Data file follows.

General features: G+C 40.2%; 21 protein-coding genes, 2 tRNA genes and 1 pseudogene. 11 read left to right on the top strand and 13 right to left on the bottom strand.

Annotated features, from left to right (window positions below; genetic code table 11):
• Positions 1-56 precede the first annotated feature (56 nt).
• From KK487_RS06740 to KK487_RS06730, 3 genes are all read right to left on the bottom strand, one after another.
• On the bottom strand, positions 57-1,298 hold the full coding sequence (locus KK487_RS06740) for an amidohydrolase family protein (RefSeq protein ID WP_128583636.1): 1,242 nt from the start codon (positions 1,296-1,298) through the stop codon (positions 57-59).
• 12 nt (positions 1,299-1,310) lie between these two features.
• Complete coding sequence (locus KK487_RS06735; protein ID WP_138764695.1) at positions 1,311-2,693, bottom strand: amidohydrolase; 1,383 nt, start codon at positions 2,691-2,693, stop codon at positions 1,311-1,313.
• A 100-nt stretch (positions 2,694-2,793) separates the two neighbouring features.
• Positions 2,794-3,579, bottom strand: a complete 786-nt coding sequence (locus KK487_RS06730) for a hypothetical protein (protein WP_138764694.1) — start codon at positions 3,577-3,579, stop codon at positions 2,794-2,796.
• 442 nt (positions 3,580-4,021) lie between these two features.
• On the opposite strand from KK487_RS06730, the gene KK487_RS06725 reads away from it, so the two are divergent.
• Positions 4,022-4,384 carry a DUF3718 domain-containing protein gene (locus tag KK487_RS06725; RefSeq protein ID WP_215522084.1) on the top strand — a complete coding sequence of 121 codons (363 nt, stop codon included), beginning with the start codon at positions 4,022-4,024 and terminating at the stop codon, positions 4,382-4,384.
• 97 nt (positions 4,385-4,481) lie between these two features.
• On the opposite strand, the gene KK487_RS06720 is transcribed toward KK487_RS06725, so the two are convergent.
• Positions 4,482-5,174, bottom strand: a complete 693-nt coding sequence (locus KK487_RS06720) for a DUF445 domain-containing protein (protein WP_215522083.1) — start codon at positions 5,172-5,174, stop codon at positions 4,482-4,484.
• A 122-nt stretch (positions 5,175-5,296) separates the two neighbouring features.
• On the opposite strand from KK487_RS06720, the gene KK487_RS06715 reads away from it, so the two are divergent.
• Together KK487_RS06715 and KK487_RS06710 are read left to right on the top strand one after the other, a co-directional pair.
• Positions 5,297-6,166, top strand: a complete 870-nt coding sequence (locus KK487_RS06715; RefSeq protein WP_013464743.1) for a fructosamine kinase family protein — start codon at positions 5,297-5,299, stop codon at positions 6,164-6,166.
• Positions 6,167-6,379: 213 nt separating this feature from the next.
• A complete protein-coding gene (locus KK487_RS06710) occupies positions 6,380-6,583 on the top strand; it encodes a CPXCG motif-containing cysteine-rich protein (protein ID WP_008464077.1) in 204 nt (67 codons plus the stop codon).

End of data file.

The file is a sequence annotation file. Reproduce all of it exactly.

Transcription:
General features: G+C 40.2%; 21 protein-coding genes, 2 tRNA genes and 1 pseudogene. 11 read left to right on the top strand and 13 right to left on the bottom strand.

Annotated features, from left to right (window positions below; genetic code table 11):
• Positions 1-56 precede the first annotated feature (56 nt).
• From KK487_RS06740 to KK487_RS06730, 3 genes are all read right to left on the bottom strand, one after another.
• On the bottom strand, positions 57-1,298 hold the full coding sequence (locus KK487_RS06740) for an amidohydrolase family protein (RefSeq protein ID WP_128583636.1): 1,242 nt from the start codon (positions 1,296-1,298) through the stop codon (positions 57-59).
• 12 nt (positions 1,299-1,310) lie between these two features.
• Complete coding sequence (locus KK487_RS06735; protein ID WP_138764695.1) at positions 1,311-2,693, bottom strand: amidohydrolase; 1,383 nt, start codon at positions 2,691-2,693, stop codon at positions 1,311-1,313.
• A 100-nt stretch (positions 2,694-2,793) separates the two neighbouring features.
• Positions 2,794-3,579, bottom strand: a complete 786-nt coding sequence (locus KK487_RS06730) for a hypothetical protein (protein WP_138764694.1) — start codon at positions 3,577-3,579, stop codon at positions 2,794-2,796.
• 442 nt (positions 3,580-4,021) lie between these two features.
• On the opposite strand from KK487_RS06730, the gene KK487_RS06725 reads away from it, so the two are divergent.
• Positions 4,022-4,384 carry a DUF3718 domain-containing protein gene (locus tag KK487_RS06725; RefSeq protein ID WP_215522084.1) on the top strand — a complete coding sequence of 121 codons (363 nt, stop codon included), beginning with the start codon at positions 4,022-4,024 and terminating at the stop codon, positions 4,382-4,384.
• 97 nt (positions 4,385-4,481) lie between these two features.
• On the opposite strand, the gene KK487_RS06720 is transcribed toward KK487_RS06725, so the two are convergent.
• Positions 4,482-5,174, bottom strand: a complete 693-nt coding sequence (locus KK487_RS06720) for a DUF445 domain-containing protein (protein WP_215522083.1) — start codon at positions 5,172-5,174, stop codon at positions 4,482-4,484.
• A 122-nt stretch (positions 5,175-5,296) separates the two neighbouring features.
• On the opposite strand from KK487_RS06720, the gene KK487_RS06715 reads away from it, so the two are divergent.
• Together KK487_RS06715 and KK487_RS06710 are read left to right on the top strand one after the other, a co-directional pair.
• Positions 5,297-6,166, top strand: a complete 870-nt coding sequence (locus KK487_RS06715; RefSeq protein WP_013464743.1) for a fructosamine kinase family protein — start codon at positions 5,297-5,299, stop codon at positions 6,164-6,166.
• Positions 6,167-6,379: 213 nt separating this feature from the next.
• A complete protein-coding gene (locus KK487_RS06710) occupies positions 6,380-6,583 on the top strand; it encodes a CPXCG motif-containing cysteine-rich protein (protein ID WP_008464077.1) in 204 nt (67 codons plus the stop codon).